SAT’s in the Time of a Pandemic

SATs in the Time of a Pandemic

The burdensome weight of junior year stress unmistakably condenses into the studying and preparation of one potentially life-altering test: the SAT. When one test can determine your entire life’s course, it is difficult to overcome the pressure of achieving your desired score. This description may be daunting to underclassmen who are just familiarizing themselves with what the SAT actually entails. Fortunately, students can put some of their worries at ease: the SAT is not unlike any other standardized test that has been administered in school districts throughout New Jersey, including Wayne Valley. 

The Princeton Review describes the structure of the SAT as, “…a multiple-choice, pencil-and-paper- test created and administered by the College Board.” And while the SAT was once a firm requirement for admissions to colleges and universities, given the COVID-19 pandemic, fewer and fewer undergraduate programs are requiring students to submit their scores. Because the majority of schools went virtual in 2020, many students lacked the usual SAT test-prep resources with which they would normally be provided. In addition, students who did schedule their SATs faced frequent cancellations due to local surges in COVID cases. 

Many colleges and universities adjusted to this adversity by not only allowing students who were directly affected by the pandemic to apply test-optional, but by dismissing the requirement of submitting standardized test scores, such as the SAT and ACT, for the foreseeable future. This has stimulated the question: how valuable really are test scores? And how fair are they?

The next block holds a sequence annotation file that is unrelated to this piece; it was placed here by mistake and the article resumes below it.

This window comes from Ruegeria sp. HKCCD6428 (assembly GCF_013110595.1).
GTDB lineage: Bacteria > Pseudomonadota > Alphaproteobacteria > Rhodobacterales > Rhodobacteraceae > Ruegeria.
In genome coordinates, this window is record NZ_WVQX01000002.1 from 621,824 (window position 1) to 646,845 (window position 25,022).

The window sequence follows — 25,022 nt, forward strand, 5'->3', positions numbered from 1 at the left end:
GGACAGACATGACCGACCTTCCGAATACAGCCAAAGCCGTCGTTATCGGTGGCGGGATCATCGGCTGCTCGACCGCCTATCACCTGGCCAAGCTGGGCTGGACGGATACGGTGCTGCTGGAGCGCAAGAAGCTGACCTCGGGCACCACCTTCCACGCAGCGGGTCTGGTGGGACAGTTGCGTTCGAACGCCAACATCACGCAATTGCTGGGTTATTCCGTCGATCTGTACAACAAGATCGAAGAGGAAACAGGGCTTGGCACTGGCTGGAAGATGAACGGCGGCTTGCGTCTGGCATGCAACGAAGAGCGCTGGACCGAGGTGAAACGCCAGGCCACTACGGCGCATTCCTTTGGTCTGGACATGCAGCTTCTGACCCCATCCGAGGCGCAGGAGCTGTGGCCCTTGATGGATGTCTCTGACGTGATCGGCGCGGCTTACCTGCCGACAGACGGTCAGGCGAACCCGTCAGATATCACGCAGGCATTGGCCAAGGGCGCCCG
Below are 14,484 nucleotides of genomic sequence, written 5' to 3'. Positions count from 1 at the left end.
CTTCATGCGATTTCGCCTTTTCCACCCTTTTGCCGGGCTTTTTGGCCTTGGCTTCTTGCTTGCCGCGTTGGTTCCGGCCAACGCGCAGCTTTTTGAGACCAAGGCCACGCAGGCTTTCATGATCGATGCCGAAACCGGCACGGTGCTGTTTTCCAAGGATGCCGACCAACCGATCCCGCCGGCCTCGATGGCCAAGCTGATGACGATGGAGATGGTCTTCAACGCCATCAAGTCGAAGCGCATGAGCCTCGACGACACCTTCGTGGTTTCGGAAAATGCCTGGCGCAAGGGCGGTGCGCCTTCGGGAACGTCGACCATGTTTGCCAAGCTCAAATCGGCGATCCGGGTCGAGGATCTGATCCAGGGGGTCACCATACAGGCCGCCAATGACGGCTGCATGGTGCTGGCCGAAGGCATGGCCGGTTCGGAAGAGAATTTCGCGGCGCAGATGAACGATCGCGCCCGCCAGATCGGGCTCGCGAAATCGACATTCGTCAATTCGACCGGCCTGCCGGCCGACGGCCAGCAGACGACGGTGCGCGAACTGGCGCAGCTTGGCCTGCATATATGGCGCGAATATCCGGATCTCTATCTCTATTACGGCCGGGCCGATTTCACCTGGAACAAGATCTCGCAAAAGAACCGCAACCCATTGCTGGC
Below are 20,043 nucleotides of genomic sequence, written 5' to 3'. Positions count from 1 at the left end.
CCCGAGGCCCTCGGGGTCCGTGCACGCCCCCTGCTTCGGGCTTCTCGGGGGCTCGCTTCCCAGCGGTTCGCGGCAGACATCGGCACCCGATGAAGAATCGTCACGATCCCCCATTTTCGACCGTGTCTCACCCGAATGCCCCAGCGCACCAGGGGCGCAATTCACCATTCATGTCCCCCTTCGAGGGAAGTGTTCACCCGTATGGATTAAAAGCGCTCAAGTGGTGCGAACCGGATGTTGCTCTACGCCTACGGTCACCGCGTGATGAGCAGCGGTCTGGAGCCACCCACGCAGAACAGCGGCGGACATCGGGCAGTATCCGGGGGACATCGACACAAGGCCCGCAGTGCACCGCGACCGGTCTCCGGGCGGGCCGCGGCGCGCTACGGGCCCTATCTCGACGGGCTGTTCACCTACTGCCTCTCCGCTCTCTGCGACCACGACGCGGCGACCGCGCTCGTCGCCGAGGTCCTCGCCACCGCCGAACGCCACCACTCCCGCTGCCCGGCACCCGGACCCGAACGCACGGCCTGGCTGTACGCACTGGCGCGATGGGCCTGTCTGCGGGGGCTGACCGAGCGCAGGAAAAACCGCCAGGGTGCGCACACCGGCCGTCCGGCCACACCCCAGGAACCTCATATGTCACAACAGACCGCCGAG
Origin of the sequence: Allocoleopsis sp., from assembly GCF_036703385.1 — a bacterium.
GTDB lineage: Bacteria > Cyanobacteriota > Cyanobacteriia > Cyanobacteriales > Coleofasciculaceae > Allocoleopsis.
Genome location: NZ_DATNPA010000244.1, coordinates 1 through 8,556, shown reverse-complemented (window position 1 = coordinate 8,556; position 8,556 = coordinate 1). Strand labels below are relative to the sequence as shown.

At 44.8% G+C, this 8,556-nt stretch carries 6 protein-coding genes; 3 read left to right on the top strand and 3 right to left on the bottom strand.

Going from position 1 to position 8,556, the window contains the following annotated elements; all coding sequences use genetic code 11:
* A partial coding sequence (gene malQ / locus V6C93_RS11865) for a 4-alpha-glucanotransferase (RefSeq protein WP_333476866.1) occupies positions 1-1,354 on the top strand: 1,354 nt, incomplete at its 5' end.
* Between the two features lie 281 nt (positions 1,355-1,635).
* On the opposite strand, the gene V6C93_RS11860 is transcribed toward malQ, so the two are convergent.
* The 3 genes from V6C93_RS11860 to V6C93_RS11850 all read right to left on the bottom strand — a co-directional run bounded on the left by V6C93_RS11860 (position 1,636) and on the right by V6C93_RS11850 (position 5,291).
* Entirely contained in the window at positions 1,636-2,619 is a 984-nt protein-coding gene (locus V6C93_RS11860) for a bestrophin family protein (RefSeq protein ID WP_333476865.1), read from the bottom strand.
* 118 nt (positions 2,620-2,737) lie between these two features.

Depending on the individual student and their circumstances, many have had different experiences with learning during COVID-19. COVID-19 is known to have caused emotional distress for the vast majority of people: whether from experiencing the death of a loved one, financial concerns, or simply the stress of adjusting to unfamiliar circumstances. This has inhibited students from reaching their full potentials in school. Asking students to actively recall information learned during this time, many educators and students argue, seems not only unreasonable but unfair. The pandemic has only exacerbated the gap between advantaged and disadvantaged students, making it difficult for colleges to differentiate between quantifiable intelligence and “edges.”

So, how fair is the SAT? To put it simply, not very, if at all. This argument has been disputed for decades; however, given recent test-optional policies, it has been brought to the attention of a larger audience. In addition to the disadvantages presented by the pandemic, every year, some students have privilege over others to afford to tutor. Although there are many free programs online, such as the Princeton Review, nothing compares to the expensive experience of having a real one-on-one tutor. Therefore, students who can pay for a tutor have an “edge” over students who do not. This financial inequity was compounded by the pandemic, as many parents have lost their jobs, making these upcoming testing years even more difficult relative to previous years. Overall, the pandemic has called our attention to an important reality: SAT scores more commonly reveal the difference in a student’s access to resources, rather than the difference in a student’s skills.